The Giants managed to steal a
Lombardi Trophy from a season on the brink because they “bought into” two of <a title="Tom Coughlin" href="http://www.nydailynews.com/topics/Tom+Coughlin">coach
Tom Coughlin</a>’s key messages for the season, Manning said.

“The first
one was, ‘Make it tough, but make it possible,’ ” Manning said, half-serious,
half-joking. “When we started the season 6-2, we said, ‘Coach, this is not tough
enough. We need to lose four in a row to make this more
challenging.’”

Manning joked that it was that same lesson that led the
Giants to squander a 9-0 first-quarter lead against the Patriots in Super Bowl
XLVI.

“We said, ‘Coach, it’s too easy, we’ve gotta make it tougher, we’ve
got to lose the lead, we’ve got to make a fourth-quarter comeback,’?” he said.
“And sure enough, we did it. We made it possible.”

The Giants also
believed in Coughlin’s “Finish” mantra, Manning said, and there were few who
could doubt him as he rattled off the resume. There were the eight
fourth-quarter comebacks to win games (including that Super Bowl win). There was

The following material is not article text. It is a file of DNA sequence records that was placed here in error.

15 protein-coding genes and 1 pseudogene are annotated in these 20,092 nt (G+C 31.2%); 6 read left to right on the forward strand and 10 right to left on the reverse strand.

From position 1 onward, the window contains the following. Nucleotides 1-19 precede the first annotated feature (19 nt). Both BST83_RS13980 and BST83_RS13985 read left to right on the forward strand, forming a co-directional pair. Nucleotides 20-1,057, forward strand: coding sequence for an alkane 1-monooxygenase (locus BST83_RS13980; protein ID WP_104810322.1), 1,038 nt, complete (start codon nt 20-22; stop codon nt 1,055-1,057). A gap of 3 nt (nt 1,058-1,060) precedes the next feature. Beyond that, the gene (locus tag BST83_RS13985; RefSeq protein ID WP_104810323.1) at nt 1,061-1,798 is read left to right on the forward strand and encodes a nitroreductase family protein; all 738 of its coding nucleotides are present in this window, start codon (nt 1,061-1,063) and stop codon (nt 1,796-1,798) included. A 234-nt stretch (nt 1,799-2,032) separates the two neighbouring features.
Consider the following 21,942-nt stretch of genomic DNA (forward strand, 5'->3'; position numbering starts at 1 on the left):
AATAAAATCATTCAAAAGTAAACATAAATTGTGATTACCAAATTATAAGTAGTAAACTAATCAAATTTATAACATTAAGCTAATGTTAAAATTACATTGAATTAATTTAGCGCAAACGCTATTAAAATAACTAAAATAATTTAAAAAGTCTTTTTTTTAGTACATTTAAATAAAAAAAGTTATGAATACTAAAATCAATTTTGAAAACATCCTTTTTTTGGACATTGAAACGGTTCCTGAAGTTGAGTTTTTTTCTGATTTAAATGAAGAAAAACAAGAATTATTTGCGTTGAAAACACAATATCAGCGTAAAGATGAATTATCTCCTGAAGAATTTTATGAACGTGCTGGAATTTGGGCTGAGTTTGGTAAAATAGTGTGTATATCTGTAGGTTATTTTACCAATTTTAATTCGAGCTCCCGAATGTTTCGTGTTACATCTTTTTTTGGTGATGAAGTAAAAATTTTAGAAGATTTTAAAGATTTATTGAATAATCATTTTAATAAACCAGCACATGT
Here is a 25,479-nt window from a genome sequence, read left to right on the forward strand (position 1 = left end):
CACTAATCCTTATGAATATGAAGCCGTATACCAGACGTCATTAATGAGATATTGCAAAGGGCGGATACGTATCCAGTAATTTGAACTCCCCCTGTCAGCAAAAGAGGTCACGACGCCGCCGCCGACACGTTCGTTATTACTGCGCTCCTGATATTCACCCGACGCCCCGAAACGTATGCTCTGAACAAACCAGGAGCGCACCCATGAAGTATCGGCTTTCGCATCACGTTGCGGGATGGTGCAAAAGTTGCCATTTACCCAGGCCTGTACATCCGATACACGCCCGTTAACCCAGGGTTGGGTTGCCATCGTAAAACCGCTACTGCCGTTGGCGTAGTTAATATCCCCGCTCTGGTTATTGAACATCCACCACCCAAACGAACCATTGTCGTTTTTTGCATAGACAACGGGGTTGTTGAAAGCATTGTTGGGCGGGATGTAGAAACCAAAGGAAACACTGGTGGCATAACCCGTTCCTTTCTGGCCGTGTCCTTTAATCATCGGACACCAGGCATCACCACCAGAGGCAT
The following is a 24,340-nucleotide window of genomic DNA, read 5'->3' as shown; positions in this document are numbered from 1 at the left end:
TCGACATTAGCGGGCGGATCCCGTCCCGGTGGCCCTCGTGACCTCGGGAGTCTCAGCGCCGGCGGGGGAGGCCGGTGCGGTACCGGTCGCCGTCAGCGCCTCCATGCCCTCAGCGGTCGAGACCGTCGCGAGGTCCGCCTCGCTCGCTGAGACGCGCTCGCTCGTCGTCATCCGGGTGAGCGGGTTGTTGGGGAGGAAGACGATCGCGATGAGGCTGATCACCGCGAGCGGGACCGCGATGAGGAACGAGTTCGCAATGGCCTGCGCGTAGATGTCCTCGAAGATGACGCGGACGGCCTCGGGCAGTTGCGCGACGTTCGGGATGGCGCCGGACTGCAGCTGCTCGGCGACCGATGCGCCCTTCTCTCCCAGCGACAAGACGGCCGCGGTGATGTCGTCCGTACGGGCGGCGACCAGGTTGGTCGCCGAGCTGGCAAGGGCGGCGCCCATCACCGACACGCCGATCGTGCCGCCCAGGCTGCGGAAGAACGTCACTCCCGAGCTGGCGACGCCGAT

the 3-1 record in the final four games of the regular season. And there was the
six-game winning streak that stretched from the end of the regular season all
the way through the Super Bowl.

“That’s what I’m talking about,” Manning
said.

That was all Manning wanted to talk about. Even though he had
shouldered the load for the Giants when everything seemed to go wrong this
season, willing Big Blue to victory after victory, he was content to share the
glory, both at City Hall and at the rally at MetLife Stadium a few hours later,
where he received a loud ovation from the huge crowd.

“Thank you,” he
said at MetLife, “for believing in us.”
</p>BIG BLUE FAMILY AND FRIENDS ROAR (http://www.nydailynews.com/sports/football/giants/ny-giants-super-bowl-victory-parade-fans-mara-family-york-city-a-great-day-article-1.1018927)
</div>
"The buses were arriving from Jersey now at around 10:30 in the morning, <a title="Tom Coughlin" href="http://www.nydailynews.com/topics/Tom+Coughlin">Tom
Coughlin</a> and his wife getting off first just to the west of Little West St.